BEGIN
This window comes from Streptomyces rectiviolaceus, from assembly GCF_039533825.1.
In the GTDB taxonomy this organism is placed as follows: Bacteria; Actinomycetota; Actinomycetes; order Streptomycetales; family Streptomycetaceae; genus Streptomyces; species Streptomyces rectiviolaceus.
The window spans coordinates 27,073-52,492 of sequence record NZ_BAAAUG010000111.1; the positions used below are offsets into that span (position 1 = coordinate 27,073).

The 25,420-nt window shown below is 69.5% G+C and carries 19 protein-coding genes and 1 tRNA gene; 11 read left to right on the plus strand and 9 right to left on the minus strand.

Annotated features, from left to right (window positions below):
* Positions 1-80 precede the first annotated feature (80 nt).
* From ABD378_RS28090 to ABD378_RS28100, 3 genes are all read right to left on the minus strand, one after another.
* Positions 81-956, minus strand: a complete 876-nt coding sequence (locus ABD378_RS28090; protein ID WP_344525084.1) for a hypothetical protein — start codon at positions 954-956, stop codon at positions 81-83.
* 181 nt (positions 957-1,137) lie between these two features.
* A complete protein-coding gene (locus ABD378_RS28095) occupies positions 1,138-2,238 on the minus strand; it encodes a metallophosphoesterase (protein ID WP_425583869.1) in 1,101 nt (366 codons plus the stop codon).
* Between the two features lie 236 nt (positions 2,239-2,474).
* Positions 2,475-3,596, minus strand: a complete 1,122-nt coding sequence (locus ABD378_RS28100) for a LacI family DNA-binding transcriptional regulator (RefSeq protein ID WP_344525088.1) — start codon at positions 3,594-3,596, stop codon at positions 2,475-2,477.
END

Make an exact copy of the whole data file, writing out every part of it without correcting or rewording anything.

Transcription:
This window comes from Streptomyces rectiviolaceus, from assembly GCF_039533825.1.
In the GTDB taxonomy this organism is placed as follows: Bacteria; Actinomycetota; Actinomycetes; order Streptomycetales; family Streptomycetaceae; genus Streptomyces; species Streptomyces rectiviolaceus.
The window spans coordinates 27,073-52,492 of sequence record NZ_BAAAUG010000111.1; the positions used below are offsets into that span (position 1 = coordinate 27,073).

The 25,420-nt window shown below is 69.5% G+C and carries 19 protein-coding genes and 1 tRNA gene; 11 read left to right on the plus strand and 9 right to left on the minus strand.

Annotated features, from left to right (window positions below):
* Positions 1-80 precede the first annotated feature (80 nt).
* From ABD378_RS28090 to ABD378_RS28100, 3 genes are all read right to left on the minus strand, one after another.
* Positions 81-956, minus strand: a complete 876-nt coding sequence (locus ABD378_RS28090; protein ID WP_344525084.1) for a hypothetical protein — start codon at positions 954-956, stop codon at positions 81-83.
* 181 nt (positions 957-1,137) lie between these two features.
* A complete protein-coding gene (locus ABD378_RS28095) occupies positions 1,138-2,238 on the minus strand; it encodes a metallophosphoesterase (protein ID WP_425583869.1) in 1,101 nt (366 codons plus the stop codon).
* Between the two features lie 236 nt (positions 2,239-2,474).
* Positions 2,475-3,596, minus strand: a complete 1,122-nt coding sequence (locus ABD378_RS28100) for a LacI family DNA-binding transcriptional regulator (RefSeq protein ID WP_344525088.1) — start codon at positions 3,594-3,596, stop codon at positions 2,475-2,477.